God's Layer Cake
If you go paddling at the beach, you are likely to step onto sand – or if you are unlucky, INTO mud!
Now if you could get a submarine trip to the bottom of an ocean today, what would you find? In some places you’d find the same stuff - flat sheets of mud, and in other places a sandy ocean bed.
Sometimes ocean conditions change. Sand gets deposited, then mud gets deposited. So you get a sand and mud sandwich with one flat layer on top of another, at the bottom of the sea, stacking up deeper and deeper – sand – mud - sand – mud - more sand, more mud. It’s like a thick layer cake.
As more and more layers of sand and mud pile up, the stuff at the bottom is under huge pressure, and it very slowly it turns into rock layers – called mudstone and sandstone. Geologists can drill down into the ocean bed and that’s exactly what they find. Its like drilling into a chocolate cake of layered rocks. When geologists get layers of rock like this they call it stratification
This earthcache is going to show you some of this stratified chocolate cake rock, that was once at the bottom of an ocean, and has come up to the surface. Scientists reckon these rocks are 450 million years old! To log the earth cache you have to answer a two simple questions . . . . .
1. Look at the exposed layers of rock. How thick are the layers? In centimetres or inches, roughly what is the thickest layer and the thinnest layer? Why do you think these layers vary in thickness?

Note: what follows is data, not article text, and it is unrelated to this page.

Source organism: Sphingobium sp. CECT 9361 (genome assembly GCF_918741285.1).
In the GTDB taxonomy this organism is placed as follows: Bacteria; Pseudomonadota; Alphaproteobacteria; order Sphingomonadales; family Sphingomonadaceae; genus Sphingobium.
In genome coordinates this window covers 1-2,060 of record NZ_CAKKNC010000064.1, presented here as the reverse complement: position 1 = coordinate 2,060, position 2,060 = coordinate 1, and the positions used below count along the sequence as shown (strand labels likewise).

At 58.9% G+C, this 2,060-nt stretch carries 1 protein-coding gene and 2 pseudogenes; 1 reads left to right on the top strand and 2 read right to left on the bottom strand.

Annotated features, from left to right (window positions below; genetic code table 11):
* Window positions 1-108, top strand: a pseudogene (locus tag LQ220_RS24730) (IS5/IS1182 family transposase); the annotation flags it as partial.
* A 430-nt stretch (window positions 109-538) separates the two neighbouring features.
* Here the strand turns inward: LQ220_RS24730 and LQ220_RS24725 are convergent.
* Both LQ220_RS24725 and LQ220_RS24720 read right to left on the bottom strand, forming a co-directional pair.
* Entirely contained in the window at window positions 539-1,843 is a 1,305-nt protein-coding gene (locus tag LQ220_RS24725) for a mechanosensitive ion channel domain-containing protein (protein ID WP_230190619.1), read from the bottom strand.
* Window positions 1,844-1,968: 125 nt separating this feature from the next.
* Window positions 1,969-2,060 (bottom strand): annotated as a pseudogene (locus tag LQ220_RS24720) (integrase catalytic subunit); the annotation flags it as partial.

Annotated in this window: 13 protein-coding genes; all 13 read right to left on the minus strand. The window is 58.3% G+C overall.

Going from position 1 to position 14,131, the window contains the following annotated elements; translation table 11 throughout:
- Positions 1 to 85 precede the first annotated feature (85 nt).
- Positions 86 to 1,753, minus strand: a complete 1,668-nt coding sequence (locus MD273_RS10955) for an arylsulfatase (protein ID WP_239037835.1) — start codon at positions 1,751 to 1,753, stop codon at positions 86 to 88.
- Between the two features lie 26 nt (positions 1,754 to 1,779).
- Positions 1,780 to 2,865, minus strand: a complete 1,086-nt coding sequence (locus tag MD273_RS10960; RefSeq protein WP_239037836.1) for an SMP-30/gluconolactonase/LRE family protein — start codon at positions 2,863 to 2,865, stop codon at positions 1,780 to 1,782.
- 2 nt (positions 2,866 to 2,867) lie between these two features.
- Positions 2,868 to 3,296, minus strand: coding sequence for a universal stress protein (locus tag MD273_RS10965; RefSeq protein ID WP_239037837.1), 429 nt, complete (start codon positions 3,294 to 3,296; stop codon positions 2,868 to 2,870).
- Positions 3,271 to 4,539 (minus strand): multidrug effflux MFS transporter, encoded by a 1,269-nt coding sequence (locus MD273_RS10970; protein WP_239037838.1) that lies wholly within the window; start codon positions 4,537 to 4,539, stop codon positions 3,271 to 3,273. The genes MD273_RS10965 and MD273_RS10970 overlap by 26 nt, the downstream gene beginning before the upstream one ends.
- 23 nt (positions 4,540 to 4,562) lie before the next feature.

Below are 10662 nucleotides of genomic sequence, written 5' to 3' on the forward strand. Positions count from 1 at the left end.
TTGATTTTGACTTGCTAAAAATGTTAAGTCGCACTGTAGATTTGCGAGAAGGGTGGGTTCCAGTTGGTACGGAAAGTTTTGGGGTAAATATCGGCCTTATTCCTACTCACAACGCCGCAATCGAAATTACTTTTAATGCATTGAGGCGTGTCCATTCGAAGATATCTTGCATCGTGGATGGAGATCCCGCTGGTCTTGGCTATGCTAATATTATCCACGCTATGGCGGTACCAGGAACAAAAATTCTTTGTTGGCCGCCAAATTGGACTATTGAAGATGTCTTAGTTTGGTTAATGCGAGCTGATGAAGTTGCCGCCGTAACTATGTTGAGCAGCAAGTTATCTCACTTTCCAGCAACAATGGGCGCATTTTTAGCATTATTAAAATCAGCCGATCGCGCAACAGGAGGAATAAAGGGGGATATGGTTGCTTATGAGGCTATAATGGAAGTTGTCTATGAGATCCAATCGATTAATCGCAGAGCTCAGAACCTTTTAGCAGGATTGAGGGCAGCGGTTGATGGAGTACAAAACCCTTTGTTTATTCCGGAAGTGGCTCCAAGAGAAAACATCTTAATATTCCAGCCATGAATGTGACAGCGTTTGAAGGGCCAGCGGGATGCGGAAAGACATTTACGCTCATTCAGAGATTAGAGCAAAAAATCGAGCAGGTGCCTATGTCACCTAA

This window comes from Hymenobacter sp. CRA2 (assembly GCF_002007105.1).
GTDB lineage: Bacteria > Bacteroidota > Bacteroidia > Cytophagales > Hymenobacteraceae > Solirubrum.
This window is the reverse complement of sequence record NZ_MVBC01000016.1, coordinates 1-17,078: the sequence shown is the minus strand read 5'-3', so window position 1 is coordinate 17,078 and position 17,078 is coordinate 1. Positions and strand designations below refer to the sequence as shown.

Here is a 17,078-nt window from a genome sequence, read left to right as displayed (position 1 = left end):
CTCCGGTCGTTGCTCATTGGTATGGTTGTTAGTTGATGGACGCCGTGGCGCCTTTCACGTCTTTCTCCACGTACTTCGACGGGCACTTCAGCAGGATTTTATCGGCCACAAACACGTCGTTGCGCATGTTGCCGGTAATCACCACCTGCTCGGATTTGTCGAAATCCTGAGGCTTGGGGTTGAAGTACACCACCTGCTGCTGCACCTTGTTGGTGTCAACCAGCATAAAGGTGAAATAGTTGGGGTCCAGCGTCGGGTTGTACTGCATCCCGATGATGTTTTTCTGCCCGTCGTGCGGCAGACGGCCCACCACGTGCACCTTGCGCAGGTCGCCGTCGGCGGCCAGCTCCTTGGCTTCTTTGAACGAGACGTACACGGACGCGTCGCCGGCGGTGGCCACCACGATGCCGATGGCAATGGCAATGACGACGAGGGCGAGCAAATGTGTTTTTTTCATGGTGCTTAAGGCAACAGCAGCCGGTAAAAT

These layers, as you will notice are definitely not flat, like they would have been when they were first formed at the bottom of the sea. In fact they have been pushed sideways into a bent shape by huge geological forces. Imagine the force that was needed to bend this rock into such a shape.
Rocks that are bent into a downward shape are called synclines. And rocks that are bent up are called Anticlines. The shapes of the letters s and A may help you to remember which is which. And so here’s the second question . . . .
2. Is this a syncline or an anticline? What might have caused such bends in the rocks? Can you see any other bent rocks near this earthcache?
Send me the answers on the Geocaching page and I’ll give you the OK to log your find.
NOTE Hey – and there are NO caches to find in an earthcache. Just rockses, not boxes